Dan McStay will most likely be remembered for squandering that late shot to kick Brisbane into the top four, but a few of his marks were excellent in this one, and once again, he started fast. He had ten of his 15 touches in the first half of this one, and is a player that needs to be contained early. Do that, and I reckon he drops his bundle.

That might do me, guys.

Really fun game to watch as a neutral – felt like it was important to all who competed, even when the game result was determined. I reckon that is a nice tip of the hat to the Eagles – they could have easily thrown the towel in.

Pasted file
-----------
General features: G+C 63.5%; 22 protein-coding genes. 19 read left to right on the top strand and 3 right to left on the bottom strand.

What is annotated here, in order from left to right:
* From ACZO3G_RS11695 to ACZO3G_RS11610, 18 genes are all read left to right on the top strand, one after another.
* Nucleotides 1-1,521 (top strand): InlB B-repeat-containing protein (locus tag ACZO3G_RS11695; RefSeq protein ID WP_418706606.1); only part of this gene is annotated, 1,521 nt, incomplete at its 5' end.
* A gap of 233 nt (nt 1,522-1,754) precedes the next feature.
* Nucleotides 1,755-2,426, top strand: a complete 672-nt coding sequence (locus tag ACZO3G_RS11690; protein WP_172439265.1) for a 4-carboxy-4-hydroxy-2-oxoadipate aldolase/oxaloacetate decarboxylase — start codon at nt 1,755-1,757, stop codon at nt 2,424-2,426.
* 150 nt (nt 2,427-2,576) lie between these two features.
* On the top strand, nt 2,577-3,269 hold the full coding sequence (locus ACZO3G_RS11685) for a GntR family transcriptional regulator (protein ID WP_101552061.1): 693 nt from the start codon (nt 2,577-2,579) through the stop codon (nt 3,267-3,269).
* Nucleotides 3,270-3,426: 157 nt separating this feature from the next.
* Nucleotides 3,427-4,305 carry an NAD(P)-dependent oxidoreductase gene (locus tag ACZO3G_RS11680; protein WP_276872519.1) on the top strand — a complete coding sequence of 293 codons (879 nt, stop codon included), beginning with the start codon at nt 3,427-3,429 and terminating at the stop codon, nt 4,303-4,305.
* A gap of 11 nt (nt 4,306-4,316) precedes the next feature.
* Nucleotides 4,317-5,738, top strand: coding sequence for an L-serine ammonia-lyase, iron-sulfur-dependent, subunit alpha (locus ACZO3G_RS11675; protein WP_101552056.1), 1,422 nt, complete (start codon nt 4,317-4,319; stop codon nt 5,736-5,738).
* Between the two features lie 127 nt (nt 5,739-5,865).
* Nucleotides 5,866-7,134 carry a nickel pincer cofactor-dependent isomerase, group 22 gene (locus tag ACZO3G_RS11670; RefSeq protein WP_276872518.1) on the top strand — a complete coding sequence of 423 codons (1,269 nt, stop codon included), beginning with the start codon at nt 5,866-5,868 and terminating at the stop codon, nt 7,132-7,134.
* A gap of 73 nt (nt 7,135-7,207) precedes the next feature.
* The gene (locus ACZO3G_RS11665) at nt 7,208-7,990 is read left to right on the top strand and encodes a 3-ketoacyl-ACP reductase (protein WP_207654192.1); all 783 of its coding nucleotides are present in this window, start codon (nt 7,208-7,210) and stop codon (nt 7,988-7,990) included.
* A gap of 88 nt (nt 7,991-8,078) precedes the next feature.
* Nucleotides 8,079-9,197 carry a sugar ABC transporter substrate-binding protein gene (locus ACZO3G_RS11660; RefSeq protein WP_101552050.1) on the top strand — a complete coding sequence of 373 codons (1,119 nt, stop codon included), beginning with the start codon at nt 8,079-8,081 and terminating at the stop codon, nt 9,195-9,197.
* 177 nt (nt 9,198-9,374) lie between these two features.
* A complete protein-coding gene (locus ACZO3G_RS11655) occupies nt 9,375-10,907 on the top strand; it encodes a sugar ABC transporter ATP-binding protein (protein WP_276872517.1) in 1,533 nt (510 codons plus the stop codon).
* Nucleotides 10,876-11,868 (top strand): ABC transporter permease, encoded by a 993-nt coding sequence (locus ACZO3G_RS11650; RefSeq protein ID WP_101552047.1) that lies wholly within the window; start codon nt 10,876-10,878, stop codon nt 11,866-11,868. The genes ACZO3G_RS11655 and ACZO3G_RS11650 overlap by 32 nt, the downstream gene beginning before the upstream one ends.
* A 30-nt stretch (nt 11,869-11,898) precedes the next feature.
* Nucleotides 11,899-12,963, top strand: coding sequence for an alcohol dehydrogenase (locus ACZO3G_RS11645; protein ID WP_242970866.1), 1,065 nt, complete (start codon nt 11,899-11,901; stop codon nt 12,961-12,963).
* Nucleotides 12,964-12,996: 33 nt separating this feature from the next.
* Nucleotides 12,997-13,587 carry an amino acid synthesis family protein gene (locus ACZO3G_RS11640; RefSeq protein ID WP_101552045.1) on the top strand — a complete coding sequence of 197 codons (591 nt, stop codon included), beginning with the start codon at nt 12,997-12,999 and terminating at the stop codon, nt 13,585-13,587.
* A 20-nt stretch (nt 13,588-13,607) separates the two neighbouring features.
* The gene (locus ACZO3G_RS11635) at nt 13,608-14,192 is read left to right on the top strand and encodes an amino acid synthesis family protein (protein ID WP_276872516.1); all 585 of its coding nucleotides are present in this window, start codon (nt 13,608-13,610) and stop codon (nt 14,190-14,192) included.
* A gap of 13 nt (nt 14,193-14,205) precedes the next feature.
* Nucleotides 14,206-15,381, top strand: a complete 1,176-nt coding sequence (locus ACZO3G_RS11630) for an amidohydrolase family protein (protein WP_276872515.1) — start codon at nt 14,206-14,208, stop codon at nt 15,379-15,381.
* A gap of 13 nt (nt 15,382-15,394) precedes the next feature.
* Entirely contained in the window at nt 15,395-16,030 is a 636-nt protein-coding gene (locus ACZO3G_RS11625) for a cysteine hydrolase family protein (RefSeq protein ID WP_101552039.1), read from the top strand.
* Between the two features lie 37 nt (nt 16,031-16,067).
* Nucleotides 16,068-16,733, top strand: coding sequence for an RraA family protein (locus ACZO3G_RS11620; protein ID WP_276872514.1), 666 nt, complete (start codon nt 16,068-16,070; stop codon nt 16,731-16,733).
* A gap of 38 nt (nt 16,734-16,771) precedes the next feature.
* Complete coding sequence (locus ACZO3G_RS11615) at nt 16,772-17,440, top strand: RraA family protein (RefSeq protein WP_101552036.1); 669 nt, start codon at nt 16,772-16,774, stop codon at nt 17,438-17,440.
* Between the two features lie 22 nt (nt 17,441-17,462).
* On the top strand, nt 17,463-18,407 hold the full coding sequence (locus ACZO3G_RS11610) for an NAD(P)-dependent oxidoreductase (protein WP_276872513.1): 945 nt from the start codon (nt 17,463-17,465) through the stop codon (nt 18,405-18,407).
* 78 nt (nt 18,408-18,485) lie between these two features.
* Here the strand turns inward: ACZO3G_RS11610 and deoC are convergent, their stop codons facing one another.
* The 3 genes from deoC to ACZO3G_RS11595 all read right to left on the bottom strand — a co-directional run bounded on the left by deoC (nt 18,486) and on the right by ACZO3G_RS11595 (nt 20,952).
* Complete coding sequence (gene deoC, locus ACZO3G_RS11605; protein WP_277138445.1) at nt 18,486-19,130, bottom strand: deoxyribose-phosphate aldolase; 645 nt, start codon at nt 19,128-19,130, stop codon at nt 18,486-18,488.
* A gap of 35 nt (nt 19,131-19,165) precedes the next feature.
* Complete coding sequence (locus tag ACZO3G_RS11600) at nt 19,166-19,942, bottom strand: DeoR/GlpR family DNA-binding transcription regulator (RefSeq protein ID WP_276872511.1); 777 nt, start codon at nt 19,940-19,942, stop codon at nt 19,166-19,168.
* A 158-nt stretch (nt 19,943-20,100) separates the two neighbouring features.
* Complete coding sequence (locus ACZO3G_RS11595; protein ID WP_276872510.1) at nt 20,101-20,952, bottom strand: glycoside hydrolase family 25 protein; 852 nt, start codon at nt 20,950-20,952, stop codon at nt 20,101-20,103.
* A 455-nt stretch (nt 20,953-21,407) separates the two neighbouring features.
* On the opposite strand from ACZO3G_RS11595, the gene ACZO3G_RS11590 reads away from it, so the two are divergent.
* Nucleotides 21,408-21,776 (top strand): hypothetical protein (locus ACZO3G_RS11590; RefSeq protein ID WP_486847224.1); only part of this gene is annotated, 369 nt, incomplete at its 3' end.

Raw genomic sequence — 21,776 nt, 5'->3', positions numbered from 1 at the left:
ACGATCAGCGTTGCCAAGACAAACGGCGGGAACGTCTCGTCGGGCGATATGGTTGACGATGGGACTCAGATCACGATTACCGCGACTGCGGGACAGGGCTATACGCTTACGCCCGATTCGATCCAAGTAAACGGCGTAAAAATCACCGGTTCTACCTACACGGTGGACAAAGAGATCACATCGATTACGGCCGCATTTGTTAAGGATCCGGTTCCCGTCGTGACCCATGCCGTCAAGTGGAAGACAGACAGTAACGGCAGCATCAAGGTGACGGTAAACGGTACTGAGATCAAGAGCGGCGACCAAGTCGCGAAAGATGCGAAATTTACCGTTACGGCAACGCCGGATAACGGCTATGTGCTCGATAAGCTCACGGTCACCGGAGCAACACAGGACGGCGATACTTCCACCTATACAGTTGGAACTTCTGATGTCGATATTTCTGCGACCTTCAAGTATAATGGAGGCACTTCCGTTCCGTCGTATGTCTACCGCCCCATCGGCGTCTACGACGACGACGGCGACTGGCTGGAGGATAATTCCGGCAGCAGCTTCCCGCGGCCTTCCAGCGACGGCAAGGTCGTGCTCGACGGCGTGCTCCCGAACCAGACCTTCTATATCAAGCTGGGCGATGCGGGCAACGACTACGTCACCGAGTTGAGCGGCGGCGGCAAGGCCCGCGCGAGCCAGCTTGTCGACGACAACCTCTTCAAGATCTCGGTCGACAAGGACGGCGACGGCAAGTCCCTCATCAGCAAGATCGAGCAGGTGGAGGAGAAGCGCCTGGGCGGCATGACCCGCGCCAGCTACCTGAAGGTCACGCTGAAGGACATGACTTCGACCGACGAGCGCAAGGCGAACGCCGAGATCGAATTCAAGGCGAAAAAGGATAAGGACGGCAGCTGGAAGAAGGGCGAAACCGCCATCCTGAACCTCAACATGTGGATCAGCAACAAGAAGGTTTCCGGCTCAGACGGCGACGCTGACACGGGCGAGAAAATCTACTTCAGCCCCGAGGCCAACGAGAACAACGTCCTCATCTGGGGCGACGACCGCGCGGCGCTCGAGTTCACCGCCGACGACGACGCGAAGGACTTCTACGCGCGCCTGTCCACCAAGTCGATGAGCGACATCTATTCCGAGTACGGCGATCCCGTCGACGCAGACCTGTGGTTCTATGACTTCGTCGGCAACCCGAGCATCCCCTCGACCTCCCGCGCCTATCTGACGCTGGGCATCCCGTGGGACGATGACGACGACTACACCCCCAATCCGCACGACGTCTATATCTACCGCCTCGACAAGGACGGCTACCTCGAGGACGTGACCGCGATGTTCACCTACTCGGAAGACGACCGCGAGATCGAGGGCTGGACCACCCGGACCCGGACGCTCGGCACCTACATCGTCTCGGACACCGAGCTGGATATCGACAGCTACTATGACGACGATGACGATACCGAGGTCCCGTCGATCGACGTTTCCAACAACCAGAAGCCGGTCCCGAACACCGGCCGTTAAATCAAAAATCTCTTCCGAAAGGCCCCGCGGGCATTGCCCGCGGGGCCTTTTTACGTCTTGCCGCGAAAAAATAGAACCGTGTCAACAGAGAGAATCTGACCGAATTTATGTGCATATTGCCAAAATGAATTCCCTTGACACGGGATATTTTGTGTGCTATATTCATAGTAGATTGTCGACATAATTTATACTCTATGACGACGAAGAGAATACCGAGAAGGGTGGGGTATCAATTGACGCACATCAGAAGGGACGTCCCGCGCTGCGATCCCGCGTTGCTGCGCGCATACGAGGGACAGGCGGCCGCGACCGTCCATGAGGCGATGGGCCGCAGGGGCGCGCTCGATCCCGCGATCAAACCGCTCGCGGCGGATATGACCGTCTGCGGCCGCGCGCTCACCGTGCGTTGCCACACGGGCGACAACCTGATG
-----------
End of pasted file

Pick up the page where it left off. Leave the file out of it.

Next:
Looking forward to the finals. Keep an eye out for our Wingman of the Year, Defensive Player of the Year, and Mongrel of the Year awards all coming this week, as well as the final version of Matt Oman’s All-Australian Team, and Trent Adam Shields’ Mongrel Rising Star award.

Members… you know the drill – without you, there is no us. Thank you.